* Prince of Darkness (1987) -- this John Carpenter movie is really just a piece of shit. Just the most dreadful shit.
* The Serpent and the Rainbow (1987) -- Wes Craven's Haitian zombie thriller isn't terrible. Isn't great, but isn't terrible, and I always enjoy Paul Winfield.
* Teen Wolf, Too (1987) -- the movie that proves things can get worse than Teen Wolf.
* The Telephone (1987) -- weird movie with Whoopi Goldberg essentially doing a comedy monologue and talking to people on the phone. But the horror movie twist at the end was genuinely a surprise. I felt like the lame Colin Farrell movie Phone Booth was kind of ripping this one off a bit. Although, the original screenplay of Phone Booth was much better; you never got out of the booth.
* Bad Taste (1988) -- Peter Jackson actually outdoes The Evil Dead in terms of creative low budget gore for me on this one. And it's hilarious.
* Child's Play (1988) -- pretty good, very ridiculous.
* The Church (1988) -- Giallo from Michele Soavi with a cursed church and the victims trapped inside. Very stylish and underrated, mostly due to a hackneyed American edit.
* Critters 2: The Main Course (1988) -- need I say it? An upcoming 80s Revisited.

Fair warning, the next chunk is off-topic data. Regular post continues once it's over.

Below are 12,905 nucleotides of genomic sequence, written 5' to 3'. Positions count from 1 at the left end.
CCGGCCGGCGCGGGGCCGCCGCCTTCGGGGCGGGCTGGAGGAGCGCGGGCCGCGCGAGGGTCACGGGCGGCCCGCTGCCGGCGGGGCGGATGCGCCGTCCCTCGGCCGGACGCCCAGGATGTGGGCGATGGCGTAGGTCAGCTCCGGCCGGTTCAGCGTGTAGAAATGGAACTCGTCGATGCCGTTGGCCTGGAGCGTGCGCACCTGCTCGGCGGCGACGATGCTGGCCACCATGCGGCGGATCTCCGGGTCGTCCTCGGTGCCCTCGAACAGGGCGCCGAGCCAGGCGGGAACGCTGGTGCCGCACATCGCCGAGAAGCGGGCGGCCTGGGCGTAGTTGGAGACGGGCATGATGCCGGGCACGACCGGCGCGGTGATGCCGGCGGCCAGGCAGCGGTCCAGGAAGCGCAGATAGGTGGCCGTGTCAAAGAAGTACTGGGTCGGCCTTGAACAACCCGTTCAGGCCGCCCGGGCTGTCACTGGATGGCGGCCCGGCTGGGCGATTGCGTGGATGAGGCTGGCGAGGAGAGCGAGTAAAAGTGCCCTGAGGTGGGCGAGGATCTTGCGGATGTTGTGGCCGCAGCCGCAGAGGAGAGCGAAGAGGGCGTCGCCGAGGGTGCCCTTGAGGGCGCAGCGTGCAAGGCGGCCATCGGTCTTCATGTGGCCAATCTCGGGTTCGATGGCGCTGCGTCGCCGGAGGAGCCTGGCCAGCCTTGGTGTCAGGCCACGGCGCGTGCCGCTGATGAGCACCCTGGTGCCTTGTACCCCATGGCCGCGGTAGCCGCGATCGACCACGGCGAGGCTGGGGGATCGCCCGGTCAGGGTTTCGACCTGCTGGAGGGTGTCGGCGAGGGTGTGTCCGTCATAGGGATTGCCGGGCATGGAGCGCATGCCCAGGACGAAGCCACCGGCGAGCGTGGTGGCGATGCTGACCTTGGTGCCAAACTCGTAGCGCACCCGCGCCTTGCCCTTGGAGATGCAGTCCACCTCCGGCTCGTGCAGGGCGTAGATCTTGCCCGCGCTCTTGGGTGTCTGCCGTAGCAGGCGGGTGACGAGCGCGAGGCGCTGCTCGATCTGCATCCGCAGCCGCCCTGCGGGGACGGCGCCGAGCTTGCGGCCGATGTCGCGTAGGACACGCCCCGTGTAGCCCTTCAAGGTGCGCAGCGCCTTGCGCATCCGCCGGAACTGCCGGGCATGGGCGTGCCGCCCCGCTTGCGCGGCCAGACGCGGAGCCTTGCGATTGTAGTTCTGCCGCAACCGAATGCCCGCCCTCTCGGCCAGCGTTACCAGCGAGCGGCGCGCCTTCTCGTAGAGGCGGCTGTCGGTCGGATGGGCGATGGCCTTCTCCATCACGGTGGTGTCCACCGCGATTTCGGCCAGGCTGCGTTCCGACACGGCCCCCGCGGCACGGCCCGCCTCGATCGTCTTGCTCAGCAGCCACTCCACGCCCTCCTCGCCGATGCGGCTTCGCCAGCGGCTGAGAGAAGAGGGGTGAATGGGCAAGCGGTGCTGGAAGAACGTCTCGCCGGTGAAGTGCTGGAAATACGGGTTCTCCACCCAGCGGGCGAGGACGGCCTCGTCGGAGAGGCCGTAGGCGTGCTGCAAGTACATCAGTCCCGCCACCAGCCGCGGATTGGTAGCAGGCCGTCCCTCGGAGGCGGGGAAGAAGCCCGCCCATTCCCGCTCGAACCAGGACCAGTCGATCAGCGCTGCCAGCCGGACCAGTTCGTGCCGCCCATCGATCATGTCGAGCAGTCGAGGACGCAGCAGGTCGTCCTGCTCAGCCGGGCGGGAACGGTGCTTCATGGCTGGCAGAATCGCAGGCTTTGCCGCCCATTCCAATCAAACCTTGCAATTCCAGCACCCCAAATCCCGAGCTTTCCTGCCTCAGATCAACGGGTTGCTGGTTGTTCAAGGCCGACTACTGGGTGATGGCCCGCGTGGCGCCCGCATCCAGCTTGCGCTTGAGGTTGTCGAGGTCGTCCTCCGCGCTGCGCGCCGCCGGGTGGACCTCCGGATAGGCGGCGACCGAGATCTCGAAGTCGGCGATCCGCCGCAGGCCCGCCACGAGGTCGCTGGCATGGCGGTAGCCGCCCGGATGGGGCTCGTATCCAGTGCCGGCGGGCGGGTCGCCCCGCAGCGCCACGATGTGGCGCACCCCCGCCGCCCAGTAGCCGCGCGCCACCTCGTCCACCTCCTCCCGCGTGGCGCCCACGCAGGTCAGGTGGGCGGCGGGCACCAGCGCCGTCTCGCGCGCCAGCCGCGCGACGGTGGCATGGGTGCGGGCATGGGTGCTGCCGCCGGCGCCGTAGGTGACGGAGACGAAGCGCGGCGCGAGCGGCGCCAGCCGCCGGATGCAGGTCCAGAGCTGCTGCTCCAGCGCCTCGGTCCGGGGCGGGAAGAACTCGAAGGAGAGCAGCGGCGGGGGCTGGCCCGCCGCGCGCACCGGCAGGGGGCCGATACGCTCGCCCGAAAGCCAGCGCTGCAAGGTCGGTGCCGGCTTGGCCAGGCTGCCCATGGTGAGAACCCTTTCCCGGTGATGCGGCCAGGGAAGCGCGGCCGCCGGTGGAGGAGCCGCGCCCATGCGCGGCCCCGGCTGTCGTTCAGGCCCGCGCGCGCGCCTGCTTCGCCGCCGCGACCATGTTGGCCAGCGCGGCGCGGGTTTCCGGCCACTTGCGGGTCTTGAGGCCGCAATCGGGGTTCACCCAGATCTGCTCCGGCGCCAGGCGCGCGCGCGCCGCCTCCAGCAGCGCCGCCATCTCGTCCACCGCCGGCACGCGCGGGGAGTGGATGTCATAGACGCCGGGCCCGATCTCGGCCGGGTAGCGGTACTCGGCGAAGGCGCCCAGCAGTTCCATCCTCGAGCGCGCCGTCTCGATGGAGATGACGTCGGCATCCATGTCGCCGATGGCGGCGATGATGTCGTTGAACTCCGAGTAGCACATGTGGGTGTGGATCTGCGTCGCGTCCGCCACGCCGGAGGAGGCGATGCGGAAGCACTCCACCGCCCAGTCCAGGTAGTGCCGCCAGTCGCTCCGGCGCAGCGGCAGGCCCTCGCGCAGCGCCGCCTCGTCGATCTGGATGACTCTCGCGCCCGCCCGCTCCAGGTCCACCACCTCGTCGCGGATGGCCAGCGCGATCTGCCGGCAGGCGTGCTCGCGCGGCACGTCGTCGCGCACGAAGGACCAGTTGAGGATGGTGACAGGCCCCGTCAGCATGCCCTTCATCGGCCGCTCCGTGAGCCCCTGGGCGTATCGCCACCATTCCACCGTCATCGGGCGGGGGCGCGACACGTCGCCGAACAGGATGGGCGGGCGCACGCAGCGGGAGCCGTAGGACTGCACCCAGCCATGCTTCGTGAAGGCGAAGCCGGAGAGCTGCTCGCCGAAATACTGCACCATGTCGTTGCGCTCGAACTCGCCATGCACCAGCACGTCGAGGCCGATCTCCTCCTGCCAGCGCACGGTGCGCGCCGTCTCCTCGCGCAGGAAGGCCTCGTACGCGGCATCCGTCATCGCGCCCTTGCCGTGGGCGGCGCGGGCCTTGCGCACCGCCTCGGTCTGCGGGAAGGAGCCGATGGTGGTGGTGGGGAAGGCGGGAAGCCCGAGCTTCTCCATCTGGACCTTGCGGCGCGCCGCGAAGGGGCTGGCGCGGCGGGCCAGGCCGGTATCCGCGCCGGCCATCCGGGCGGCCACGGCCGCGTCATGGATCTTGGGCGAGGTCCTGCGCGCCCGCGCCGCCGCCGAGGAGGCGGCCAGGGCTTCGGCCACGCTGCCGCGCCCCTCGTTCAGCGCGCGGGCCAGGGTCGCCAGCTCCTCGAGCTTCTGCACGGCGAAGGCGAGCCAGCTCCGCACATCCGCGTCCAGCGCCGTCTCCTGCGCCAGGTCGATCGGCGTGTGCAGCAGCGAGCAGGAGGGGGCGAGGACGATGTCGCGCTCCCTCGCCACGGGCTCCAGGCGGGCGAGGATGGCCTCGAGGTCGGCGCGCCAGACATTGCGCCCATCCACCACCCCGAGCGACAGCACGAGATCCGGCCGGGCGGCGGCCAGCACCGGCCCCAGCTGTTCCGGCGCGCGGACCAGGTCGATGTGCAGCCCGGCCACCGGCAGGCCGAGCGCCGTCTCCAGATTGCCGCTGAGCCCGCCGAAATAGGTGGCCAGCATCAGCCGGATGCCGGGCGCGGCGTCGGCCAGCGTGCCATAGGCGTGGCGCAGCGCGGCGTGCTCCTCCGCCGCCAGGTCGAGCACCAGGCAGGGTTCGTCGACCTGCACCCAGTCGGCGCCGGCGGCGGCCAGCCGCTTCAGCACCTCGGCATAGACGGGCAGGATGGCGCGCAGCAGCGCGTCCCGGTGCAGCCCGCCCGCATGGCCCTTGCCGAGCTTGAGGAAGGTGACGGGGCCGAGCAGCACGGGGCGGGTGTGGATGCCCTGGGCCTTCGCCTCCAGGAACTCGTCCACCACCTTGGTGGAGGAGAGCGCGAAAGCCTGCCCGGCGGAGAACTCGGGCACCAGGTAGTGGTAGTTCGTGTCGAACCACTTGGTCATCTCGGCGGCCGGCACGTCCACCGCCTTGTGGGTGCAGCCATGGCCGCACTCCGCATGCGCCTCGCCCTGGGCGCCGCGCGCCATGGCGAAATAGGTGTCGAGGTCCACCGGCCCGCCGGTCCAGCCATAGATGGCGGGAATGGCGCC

* Hellbound: Hellraiser II (1988) -- way over-the-top follow-up throws in everything it can. Loopy as hell, but I almost enjoyed this one as much as the first.
* The Lady in White (1988) -- hated it.
* A Nightmare on Elm Street, Part 4: The Dream Master (1988) -- and so ends Freddy Krueger as a scary character. Routine, but Robert Englund is so funny and has so much fun as Freddy that it's hard to hate it.
* Poltergeist III (1988) -- bad.
* The Seventh Sign (1988) -- terrible. Religious horror just doesn't do it for me.
* Sorority Babes in the Slimeball Bowl-O-Rama (1988) -- yeah, but it's funny and doesn't take itself a bit seriously. I enjoyed Brinke Stevens (love her) and the funky demon especially.
* Vampire's Kiss (1988) -- God help us all.
* Waxwork (1988) -- this one also needs an 80s Revisited.
* Ghostbusters II (1989) -- much more of a straightforward adventure and obviously made for kids. Too bad; it's not an awful movie by any stretch, but it's a step down.
* Lobster Man from Mars (1989) -- funny movie that sends up B sci-fi horror from the fifties. You get one of these every so often, and this one's forgotten.
* A Nightmare on Elm Street, Part 5: The Dream Child (1989) -- same comments I had for Nightmare 4, really.
* Pet Semetary (1989) -- loved Fred Gwynne and the Ramones, hated everything else.